Did any of those brave, simple followers imagine theyâ€™d boast about Jesus one day and deny knowing him by the next?
We are, then and now, an Easter people that spends most of our hours peering from hiding places, resigned to believe every day seems more like Good Friday.
How often, every day, do I reject Jesus?
In that 1980s question to Alice Walker, when I so resented her â€œNeverâ€ answer, rejections to wannabe writers usually arrived by mail. Novelists, essayists, childrenâ€™s book writers, historians, and memoiristsâ€”all of us eager to attract the attention of a publisherâ€”would slip a sample, or complete manuscript, into an envelope. Licking postage stamps as if they were part holy water, weâ€™d send our precious treasure of adjectives to a distant gatekeeper known as an editor. Weeks, months, or even a year later most received a response that was a . . .
Not now. Not in the digital age.
A high percentage of those sending examples of their brilliant or banal novel will never receive anything from an editor. Not a note. Not a form letter. Nada. Maybe too many awful writers send junk, or editors have grown lazy or overwhelmed, but nowadays many rejections are simply . . . silence.
You never hear a thing.
As an aspiring novelist, even when asking Ms. Walker my question, I knew writing and rejection were inevitable dance partners. How I loved the tale of Jack London, who supposedly wallpapered his house with rejections. Agatha Christie heard â€œNo!â€ from publishers for five years. Maybe Christie and Londonâ€™s stories are exaggerations. Maybe Alice Walker did get a nasty note or two from dull-witted editors.
There is no more wallpapering, factual or fictional.
For modern writers, thereâ€™s mostly silence.
Which is, I believe, is what we often do with Jesus.
And our rejection of him.
We are silent.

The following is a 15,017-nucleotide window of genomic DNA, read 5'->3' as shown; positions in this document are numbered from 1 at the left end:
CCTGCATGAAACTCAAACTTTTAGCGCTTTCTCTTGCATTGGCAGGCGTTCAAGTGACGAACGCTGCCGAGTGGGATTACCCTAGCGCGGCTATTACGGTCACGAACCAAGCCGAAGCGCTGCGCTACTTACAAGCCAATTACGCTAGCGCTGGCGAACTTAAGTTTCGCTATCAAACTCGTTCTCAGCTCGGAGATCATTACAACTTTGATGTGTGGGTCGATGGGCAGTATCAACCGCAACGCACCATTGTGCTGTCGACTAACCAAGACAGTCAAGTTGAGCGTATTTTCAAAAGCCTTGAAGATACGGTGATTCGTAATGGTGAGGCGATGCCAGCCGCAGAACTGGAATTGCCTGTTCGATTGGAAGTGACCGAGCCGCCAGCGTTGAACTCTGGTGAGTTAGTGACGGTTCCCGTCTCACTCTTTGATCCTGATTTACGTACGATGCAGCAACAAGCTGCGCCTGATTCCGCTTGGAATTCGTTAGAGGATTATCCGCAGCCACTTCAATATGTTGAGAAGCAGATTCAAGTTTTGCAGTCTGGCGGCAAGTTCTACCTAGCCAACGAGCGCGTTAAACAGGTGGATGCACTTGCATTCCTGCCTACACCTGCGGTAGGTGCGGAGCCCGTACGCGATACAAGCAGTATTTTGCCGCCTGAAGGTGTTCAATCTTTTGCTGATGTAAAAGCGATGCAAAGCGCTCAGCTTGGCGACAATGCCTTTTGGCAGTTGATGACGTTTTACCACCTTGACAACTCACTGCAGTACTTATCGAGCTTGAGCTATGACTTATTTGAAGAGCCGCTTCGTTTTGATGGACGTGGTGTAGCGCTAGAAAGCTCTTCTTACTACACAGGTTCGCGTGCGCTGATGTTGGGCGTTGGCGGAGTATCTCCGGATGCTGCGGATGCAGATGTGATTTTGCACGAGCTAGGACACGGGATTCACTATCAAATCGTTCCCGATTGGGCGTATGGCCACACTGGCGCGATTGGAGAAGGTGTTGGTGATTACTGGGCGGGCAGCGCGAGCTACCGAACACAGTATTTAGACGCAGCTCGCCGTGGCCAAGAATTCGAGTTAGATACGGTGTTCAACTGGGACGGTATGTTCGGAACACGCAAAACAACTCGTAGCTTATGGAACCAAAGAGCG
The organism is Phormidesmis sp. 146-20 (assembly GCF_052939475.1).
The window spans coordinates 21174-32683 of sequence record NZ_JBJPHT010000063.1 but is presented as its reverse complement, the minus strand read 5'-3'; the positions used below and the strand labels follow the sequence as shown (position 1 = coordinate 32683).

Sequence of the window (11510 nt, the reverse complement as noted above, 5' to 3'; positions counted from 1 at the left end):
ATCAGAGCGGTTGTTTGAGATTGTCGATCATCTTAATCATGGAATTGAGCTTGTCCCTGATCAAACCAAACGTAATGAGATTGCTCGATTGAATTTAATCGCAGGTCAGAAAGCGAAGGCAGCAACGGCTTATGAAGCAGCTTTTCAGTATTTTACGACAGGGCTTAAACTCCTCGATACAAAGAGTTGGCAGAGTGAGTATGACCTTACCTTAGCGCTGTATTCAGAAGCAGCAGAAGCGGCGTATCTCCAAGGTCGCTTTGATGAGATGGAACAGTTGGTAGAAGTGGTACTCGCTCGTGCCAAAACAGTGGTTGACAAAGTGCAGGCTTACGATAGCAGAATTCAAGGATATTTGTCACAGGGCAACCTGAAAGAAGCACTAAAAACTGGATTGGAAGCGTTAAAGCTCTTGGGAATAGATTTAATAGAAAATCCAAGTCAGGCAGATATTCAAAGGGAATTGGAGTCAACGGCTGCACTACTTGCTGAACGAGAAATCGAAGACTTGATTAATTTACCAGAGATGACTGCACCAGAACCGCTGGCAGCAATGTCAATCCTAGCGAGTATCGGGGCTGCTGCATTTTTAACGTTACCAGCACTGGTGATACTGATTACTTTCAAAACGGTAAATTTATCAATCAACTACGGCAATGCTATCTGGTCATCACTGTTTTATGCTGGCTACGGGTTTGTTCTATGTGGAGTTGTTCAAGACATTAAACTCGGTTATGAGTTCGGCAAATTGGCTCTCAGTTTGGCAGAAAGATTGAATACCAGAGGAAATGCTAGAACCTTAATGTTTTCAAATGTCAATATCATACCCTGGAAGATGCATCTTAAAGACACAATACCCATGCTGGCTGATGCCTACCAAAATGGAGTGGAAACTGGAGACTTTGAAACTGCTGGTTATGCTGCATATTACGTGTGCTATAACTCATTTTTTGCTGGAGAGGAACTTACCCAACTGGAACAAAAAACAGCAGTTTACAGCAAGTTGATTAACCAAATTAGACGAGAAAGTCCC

The season of Lent, on this Palm Sunday before Easterâ€™s dawn, dares me not to be silent about my silence. How many times, as I turn away from a stranger, as I belittle a loved one, as I hoard money, as I worry-worry-worry about today, as I brood about yesterdayâ€™s mistakes, as I support human empires and ignore Godâ€™s call to serve my neighbor and love my enemy, do I remain silent about the good news?
How often, every day, do I reject Jesus’ path with silence?
O God, You gave me ways to write words that help others heal. You gave a mouth that can speak forgiveness. You gave hands for holding others in the worst times of their lives. You gave feet that allow me to walk with another during their grief. Let me not be silent. Guide me to write for, speak to, hold on, and walk with those who, like me, are hurting and need Your hope. Amen.
(Painting by Evans Yegon can be found here.)
* For Lent 2016, my weekly reflections will be inspired by snippets from the Lectionaryâ€™s designated Psalm. During Jesusâ€™ time, and long before, these words have influenced the faithful, the hopeful, the wondering, and the wandering believers in God. They are treasures read in many languages, and with many interpretations. So, for this season, may my meager thoughts join in this ancient tradition . . .